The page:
Medicare has long used the audit process as a means of finding fraud and abuse among healthcare providers as well as a source of recouping funds that CMS believes were wrongly paid for items or services. This strategy has not gone unnoticed by private payers, many of which have also developed significant programs to audit providers. We have noticed a large increase in private payer audits and fraud investigations in the past few months and more often than not, independent physician practices are often unsure how best to handle this situation. The following are some suggestions on how to respond:
1. Whenever the practice receives a request for records, be sure to keep a copy of the request(s). Never send original records to the payer. If requestors visit your office and the records taken at such time, make sure you copy the records on the spot and get a business card or other detailed information of the individual(s) who take the records. Be sure the designated physician/practice manager is the only one who handles the interaction when possible.
2. I always recommend that every practice have an outside audit performed at least annually. Having your in-house biller perform an audit is unlikely to help find errors. Outside audits do not need to be expensive and having a small sampling of charts reviewed can provide a lot of insight. Be sure to use a certified coder to do an audit, preferably one with expertise in the practice’s specialty. Audits should go through counsel to protect attorney-client privilege. Be sure that appropriate business associate agreements are in place and that all protected health information (PHI) is shared in a HIPAA compliant manner.
3. If you receive a call from a payer to attend an “educational” meeting regarding your medical records/recent record request, be sure to find out the agenda for the meeting in advance. It is highly recommended that you do not walk into any meeting unprepared! Be sure to have your records reviewed prior to any meeting by an outside auditor so that you can intelligently discuss the issues that arise. Do not be afraid to ask to push the meeting date to allow time for a record review.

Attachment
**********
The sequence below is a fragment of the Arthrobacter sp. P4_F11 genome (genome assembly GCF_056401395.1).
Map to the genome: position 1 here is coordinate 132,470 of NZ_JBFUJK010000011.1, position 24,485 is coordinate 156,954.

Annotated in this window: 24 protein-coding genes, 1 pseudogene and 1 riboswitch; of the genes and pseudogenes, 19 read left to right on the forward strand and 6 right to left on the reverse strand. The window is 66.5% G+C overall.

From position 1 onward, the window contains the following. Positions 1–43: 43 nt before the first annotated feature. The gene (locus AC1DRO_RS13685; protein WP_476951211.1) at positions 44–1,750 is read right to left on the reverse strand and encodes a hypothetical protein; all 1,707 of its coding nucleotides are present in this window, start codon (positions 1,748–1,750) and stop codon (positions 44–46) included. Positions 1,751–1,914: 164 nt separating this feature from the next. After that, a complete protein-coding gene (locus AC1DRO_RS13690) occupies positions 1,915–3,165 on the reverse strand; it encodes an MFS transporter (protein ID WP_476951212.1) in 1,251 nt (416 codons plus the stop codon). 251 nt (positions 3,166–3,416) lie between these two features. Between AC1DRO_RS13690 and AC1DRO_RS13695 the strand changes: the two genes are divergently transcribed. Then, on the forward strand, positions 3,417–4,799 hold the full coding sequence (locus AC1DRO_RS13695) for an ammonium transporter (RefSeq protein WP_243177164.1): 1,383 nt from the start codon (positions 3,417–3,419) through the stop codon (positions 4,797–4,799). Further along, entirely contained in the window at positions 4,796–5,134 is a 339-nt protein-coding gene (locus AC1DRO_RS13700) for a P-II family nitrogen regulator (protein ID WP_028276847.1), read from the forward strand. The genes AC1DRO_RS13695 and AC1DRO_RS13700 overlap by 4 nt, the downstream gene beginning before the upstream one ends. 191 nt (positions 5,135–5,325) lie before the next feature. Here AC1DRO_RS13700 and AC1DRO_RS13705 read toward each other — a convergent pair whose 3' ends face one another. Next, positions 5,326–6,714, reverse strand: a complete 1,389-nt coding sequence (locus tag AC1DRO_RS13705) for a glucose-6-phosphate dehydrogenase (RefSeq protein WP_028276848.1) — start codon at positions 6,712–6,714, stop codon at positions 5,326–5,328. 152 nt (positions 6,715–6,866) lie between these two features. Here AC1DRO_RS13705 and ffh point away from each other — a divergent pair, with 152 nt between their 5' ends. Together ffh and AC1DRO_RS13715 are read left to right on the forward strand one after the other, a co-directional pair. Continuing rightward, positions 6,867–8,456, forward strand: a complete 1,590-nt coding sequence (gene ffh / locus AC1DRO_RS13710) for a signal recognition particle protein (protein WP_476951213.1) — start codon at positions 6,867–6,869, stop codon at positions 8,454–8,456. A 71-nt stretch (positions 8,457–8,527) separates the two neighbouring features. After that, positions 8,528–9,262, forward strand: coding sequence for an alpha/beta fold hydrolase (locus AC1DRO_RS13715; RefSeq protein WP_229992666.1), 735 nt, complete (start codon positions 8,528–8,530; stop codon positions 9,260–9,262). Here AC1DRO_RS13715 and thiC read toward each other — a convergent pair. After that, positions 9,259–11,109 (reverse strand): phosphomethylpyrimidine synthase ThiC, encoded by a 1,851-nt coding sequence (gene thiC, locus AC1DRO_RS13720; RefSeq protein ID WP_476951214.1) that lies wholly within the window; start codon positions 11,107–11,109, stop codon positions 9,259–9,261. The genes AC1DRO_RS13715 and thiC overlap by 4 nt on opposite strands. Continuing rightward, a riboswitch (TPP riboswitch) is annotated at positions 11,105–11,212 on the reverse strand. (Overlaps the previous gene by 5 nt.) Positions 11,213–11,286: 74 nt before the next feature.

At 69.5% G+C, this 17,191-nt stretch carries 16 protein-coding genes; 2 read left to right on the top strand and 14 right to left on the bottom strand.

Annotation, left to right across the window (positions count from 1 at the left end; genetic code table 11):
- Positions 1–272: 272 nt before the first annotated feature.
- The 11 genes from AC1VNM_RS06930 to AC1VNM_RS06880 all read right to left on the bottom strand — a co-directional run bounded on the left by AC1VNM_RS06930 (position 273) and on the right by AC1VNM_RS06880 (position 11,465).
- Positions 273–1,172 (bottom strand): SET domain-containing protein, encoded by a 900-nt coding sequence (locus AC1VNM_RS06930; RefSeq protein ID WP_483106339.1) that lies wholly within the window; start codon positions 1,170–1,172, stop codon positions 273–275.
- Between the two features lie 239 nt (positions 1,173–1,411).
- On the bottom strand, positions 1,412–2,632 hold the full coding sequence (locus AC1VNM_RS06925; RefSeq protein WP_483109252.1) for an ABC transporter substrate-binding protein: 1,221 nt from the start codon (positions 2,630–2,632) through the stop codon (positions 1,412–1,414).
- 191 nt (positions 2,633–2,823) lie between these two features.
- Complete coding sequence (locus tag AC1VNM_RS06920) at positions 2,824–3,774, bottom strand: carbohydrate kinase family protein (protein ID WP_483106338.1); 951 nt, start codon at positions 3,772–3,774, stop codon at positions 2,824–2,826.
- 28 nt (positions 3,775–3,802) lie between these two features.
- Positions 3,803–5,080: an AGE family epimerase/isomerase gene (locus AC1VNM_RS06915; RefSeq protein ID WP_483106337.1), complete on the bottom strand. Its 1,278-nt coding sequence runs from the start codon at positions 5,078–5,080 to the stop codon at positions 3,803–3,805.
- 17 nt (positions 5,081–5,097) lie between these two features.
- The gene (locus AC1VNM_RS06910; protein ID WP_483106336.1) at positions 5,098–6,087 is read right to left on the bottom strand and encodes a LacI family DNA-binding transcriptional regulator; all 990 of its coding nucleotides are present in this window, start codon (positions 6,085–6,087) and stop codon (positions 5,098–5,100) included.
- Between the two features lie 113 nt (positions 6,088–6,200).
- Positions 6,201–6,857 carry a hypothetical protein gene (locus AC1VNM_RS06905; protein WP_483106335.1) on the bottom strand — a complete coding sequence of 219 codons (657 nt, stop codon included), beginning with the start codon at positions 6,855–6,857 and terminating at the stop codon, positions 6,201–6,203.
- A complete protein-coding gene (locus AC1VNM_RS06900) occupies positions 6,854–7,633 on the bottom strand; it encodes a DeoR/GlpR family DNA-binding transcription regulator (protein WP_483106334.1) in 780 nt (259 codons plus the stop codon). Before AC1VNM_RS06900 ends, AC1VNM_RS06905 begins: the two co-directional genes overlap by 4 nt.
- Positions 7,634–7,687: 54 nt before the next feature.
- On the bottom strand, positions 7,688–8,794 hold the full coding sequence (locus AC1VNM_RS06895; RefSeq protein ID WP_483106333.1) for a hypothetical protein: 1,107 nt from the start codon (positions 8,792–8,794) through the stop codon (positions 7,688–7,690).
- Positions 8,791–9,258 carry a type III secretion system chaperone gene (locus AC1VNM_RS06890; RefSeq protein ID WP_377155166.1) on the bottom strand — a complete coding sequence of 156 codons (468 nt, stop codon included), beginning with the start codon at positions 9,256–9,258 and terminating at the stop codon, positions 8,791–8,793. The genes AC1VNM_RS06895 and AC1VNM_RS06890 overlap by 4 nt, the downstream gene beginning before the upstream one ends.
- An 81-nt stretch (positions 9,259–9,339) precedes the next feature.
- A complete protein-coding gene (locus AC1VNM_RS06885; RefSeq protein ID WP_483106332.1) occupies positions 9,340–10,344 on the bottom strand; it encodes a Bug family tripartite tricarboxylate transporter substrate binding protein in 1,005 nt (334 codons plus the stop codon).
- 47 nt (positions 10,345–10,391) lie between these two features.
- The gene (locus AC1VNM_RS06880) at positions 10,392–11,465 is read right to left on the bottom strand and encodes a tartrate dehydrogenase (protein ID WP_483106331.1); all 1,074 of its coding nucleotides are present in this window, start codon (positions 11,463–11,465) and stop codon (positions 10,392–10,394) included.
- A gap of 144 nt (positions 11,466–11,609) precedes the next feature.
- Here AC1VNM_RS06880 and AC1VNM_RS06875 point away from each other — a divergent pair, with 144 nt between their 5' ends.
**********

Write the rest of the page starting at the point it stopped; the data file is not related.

4. When attending an educational meeting, use it as an opportunity to collect information from the payer and to become familiar with the payer's position. Do not become defensive or argue about codes and information. Ask questions so you know what the payer believes you have done wrong and what the support for their position might be. I often find it helpful to have the outside auditor/consultant attend the meeting as well. When legal counsel attends it can sometimes set the wrong tone, particularly if the payer's lawyer is also present.
5. After the meeting (sometimes weeks or months later), the practice will likely receive a demand letter that will outline the issues and the demanded refund. Typically the payer seeks repayment for that period of time that is allowed by state law or payer contract (i.e. 18 months). They will also apply extrapolate the error rate they have determined to exist across all claims submitted during this time period. This can result in a significant refund demand. There is usually an appeal process outlined in the demand letter and legal counsel can assist in this process. Physicians should understand that even if a practice has corrected the issues covered at the educational meeting (which it should do immediately if it is determined errors have been made), this does not mean the funds are not owed for the period of time covered by the audit. Typically a settlement can be reached between the parties, as well as a payment plan for amounts owed.
Although the audit process is different for every payer, the steps described above (or some variation) can apply for most audits a practice may face. The best way to protect your practice is to review and audit practice records and billing regularly to minimize risk. Practices should also be aware that many payers share information with other payers as well as CMS when particular patterns are discovered, such as overcoding, lack of medical necessity or other potentially fraudulent activities. This means that a single audit can lead to investigation by other payors, including Medicare.